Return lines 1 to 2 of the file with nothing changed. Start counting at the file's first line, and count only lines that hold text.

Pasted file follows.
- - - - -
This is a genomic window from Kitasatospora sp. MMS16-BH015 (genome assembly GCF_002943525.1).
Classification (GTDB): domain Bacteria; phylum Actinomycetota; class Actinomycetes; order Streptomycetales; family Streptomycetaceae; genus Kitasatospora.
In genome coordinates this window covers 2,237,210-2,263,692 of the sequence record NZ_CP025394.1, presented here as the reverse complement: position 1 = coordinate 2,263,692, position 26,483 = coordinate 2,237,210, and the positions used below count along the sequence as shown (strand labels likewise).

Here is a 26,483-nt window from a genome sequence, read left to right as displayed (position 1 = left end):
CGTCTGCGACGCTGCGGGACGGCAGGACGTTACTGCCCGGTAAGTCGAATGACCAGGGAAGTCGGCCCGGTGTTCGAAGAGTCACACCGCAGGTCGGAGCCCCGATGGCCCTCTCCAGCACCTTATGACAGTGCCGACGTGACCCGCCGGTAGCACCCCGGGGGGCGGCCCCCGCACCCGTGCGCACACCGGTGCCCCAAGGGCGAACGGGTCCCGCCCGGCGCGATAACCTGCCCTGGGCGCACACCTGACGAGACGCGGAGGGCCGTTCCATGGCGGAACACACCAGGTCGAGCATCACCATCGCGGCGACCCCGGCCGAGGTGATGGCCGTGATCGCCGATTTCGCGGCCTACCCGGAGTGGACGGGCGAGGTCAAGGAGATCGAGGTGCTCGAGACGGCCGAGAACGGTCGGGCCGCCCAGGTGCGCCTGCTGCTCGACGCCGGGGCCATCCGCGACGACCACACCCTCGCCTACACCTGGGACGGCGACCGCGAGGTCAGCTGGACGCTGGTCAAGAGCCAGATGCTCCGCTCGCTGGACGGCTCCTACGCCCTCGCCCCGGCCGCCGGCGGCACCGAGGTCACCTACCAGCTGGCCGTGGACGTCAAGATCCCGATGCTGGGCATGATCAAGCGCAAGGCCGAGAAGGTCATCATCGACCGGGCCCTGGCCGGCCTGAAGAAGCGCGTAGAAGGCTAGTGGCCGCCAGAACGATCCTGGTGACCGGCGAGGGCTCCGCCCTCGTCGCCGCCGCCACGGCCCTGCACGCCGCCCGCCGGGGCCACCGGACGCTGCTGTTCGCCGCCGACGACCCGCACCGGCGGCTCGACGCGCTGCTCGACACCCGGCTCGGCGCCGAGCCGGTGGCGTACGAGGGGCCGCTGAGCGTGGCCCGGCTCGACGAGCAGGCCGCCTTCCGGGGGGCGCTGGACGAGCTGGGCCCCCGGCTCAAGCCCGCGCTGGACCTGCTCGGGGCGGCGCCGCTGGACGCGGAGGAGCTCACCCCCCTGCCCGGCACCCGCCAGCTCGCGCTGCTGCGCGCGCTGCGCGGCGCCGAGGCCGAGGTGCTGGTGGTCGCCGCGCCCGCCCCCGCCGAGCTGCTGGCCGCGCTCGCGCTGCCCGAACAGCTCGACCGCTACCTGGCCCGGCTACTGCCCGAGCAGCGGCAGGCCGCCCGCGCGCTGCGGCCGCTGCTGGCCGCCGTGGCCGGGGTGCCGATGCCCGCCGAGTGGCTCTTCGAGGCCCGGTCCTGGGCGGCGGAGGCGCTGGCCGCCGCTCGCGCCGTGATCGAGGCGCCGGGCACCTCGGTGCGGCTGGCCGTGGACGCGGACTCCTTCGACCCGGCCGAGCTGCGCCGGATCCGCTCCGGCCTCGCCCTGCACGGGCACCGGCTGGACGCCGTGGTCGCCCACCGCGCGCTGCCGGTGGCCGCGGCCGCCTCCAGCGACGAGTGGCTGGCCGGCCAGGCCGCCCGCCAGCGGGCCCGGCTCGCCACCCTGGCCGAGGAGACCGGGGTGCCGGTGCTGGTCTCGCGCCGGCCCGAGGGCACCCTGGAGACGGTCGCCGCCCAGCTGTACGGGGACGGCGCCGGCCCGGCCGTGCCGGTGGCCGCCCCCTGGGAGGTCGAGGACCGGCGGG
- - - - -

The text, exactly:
This is a genomic window from Kitasatospora sp. MMS16-BH015 (genome assembly GCF_002943525.1).
Classification (GTDB): domain Bacteria; phylum Actinomycetota; class Actinomycetes; order Streptomycetales; family Streptomycetaceae; genus Kitasatospora.